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I am given this statement and I need to prove it. the statement is for all $n\ge 1$: $$\sqrt[n]{n}\leq 1+\frac{2}{\sqrt{n}}$$

I am trying to prove with induction. But I am stuck for step n=k+1, how can I then decompose the step: $\sqrt[n+1]{n+1}$?

Thanks for help in advance

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$\sqrt[1]{x}=x$. –  tetori Jan 6 '13 at 13:06
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2 Answers

up vote 7 down vote accepted

Induction does not seem to suggest itself for this kind of task. Try to find out something about $$\left(1+\frac2{\sqrt n}\right)^n\stackrel?\ge n$$ instead (using binomials).

EDIT: To summarize below comments into this solution, there are (at least) two methods to show $\left(1+\frac2{\sqrt n}\right)^n\ge n$ for all $n\ge 1$.

One is to use binomial expansion $$(a+b)^n=\sum_{k=0}^n{n\choose k}a^kb^{n-k}.$$ here with $a=1$, $b=\frac2{\sqrt n}$. If $n\ge2$ (noting that of course the remaining case $n=1$ can be checked directly) and we drop the nonnegative summands belonging to all $k>2$, we find $$\begin{align}\left(1+\frac2{\sqrt n}\right)^n&\ge{n\choose 0}+{n\choose 1}\frac2{\sqrt n}+{n\choose2}\frac 4n\\&=1+2\sqrt n+2(n-1)\\&=n+(n+2\sqrt n-1)\\&\ge n.\ _\square\end{align}$$

Another way is to make use of the famous and very important Bernoulli inequallity $$ (1+x)^r\ge 1+rx\quad\text{for all }x\ge-1, r\ge 0.$$ If we plug in $x=\frac2{\sqrt n}$ (of course) and $r=\frac n2$ (a bit surprisingly), we obtain $$\left(1+\frac2{\sqrt n}\right)^{\frac n2} \ge 1+\sqrt n$$ and by squaring this $$\left(1+\frac2{\sqrt n}\right)^{n} \ge (1+\sqrt n)^2=1+2\sqrt n + n> n.\ _\square$$

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thanks, now i said: $(1+\dfrac{2}{\sqrt{n}})^n>\dfrac{n^2 \cdot (\dfrac{2}{\sqrt{n}})^2}{4} = n$, thats why the inequality $(1+\dfrac 2{\sqrt n})^n \ge n$ is okay. am i right? –  doniyor Jan 6 '13 at 13:24
    
It depends on how you came up with that inequality. I would have used $(1+x)^n= 1+nx+\frac{n(n-1)}2x^2+\ldots\ge 1+nx+\frac{n(n-1)}2x^2$ for $x\ge 0$. Or you could use Bernoulli's inequality $(1+x)^r\ge 1+rx$ (if $r\ge0, x\ge -1$) with $x=\frac2{\sqrt n}$ and $r=\frac n2$. Or probably a lot more. –  Hagen von Eitzen Jan 6 '13 at 13:34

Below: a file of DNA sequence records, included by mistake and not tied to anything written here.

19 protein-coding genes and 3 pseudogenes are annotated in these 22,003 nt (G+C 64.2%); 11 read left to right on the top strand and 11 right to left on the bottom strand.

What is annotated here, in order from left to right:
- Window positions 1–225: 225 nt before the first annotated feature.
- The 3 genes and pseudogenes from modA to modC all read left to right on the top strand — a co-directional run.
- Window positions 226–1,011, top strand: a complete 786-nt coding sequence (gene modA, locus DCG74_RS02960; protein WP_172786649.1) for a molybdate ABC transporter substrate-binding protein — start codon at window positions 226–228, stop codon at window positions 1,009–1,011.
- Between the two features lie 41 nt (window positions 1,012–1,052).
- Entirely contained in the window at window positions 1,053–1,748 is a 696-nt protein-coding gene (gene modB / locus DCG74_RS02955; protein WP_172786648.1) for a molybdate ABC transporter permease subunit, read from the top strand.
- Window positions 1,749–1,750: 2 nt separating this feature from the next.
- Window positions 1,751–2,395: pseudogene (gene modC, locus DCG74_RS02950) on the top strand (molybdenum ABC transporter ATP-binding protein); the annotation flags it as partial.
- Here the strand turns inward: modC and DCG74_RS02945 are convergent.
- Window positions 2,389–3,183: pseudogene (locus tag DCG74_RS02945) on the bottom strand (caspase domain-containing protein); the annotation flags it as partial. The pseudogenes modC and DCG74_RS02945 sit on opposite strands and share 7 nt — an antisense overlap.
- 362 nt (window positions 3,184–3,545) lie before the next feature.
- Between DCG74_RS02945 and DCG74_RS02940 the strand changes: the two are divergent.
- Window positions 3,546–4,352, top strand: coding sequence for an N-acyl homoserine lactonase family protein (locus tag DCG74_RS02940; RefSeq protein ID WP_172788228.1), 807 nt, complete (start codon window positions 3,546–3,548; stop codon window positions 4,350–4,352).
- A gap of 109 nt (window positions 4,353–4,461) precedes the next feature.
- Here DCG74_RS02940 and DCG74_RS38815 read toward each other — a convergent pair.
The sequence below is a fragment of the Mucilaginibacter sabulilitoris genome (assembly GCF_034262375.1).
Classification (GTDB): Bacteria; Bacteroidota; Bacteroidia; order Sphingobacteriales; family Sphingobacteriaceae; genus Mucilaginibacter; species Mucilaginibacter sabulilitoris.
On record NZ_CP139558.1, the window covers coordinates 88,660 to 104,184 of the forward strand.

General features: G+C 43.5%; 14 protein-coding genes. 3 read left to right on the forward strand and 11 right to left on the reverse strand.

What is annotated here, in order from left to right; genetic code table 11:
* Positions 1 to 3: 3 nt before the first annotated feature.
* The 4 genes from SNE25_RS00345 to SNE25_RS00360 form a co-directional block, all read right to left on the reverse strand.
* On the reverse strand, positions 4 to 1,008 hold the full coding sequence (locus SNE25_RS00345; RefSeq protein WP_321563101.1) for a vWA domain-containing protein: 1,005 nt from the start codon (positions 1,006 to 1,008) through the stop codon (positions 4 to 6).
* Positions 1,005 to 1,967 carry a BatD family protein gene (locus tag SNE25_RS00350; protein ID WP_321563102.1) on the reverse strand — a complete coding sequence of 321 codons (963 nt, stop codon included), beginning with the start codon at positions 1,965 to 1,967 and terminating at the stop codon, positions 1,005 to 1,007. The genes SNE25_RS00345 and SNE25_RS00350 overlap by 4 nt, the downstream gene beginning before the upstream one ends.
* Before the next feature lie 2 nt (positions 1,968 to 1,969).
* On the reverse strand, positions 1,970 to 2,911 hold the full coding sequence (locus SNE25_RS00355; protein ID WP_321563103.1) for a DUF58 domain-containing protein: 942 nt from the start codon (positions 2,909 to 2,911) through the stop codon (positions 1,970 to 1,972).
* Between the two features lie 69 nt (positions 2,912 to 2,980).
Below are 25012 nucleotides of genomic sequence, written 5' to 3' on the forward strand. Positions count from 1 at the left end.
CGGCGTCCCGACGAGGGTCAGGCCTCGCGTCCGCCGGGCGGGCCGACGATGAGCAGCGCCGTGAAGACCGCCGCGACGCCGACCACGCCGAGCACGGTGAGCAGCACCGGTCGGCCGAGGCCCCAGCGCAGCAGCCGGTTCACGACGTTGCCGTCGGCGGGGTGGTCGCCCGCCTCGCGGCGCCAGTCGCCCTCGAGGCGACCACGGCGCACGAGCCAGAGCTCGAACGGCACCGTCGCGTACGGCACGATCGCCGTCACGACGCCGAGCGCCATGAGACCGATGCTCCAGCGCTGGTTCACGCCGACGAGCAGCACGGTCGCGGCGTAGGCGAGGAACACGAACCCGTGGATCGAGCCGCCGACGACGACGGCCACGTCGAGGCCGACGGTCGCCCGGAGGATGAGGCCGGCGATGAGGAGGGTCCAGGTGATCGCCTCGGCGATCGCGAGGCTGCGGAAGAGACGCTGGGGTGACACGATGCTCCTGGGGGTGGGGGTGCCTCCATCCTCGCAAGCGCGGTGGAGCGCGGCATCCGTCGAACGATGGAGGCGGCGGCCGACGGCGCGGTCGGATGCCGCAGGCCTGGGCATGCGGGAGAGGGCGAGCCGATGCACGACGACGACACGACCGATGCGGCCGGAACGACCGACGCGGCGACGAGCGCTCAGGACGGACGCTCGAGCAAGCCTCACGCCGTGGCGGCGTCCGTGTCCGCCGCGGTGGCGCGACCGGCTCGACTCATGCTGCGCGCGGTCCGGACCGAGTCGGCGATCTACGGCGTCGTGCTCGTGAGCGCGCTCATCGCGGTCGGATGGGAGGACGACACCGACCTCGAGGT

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@doniyor I agree with Hagen, using Bernoulli's inequality is extremely useful when dealing with nth powers (or roots), especially when it has the form $1+x$. Even if it doesn't, you can manipulate it to that. For example, if it has form $a+x$, divide by $a$. If it has form $x$, split it into $1+(x-1)$. As a side note, the resin why Hagen used $r= \frac {n}{2}$ is because this inequality is tighter for small numbers, and using $r=n$ will be too loose of a bound. –  Calvin Lin Jan 6 '13 at 16:11
    
@Calvin, yeah you are right. thanks –  doniyor Jan 6 '13 at 17:11
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I think Hagen's answer is better than this one, but this one illustrates a useful general principle: take logarithms to simplify exponentials (and products). A second useful principle is to use power series to get inequalities for complicated functions in terms of simple polynomials.

In this case, since $\ln$ is an increasing function, the inequality $\sqrt[n]n \le 1 + 2/\sqrt n$ is equivalent to $\ln(\sqrt[n]n) \le \ln(1 + 2/\sqrt n)$, or $\frac1n \ln n \le \ln(1 + 2/\sqrt n)$. Now we use the inequality $\ln(1+x) \ge x - x^2/2$, valid for all $0\le x\le1$; one way to see this is by noting that the power series $\ln(1+x) = x - x^2/2 + x^3/3 - x^4/4 + \cdots$ is an alternating series of decreasing terms in that range. Thus it suffices to show that $$ \frac{\ln n}n \le \frac2{\sqrt n} - \frac12\bigg( \frac2{\sqrt n} \bigg)^2, $$ or equivalently that $$ \ln n + 2 \le 2\sqrt n; $$ this is much easier to check than the original problem.

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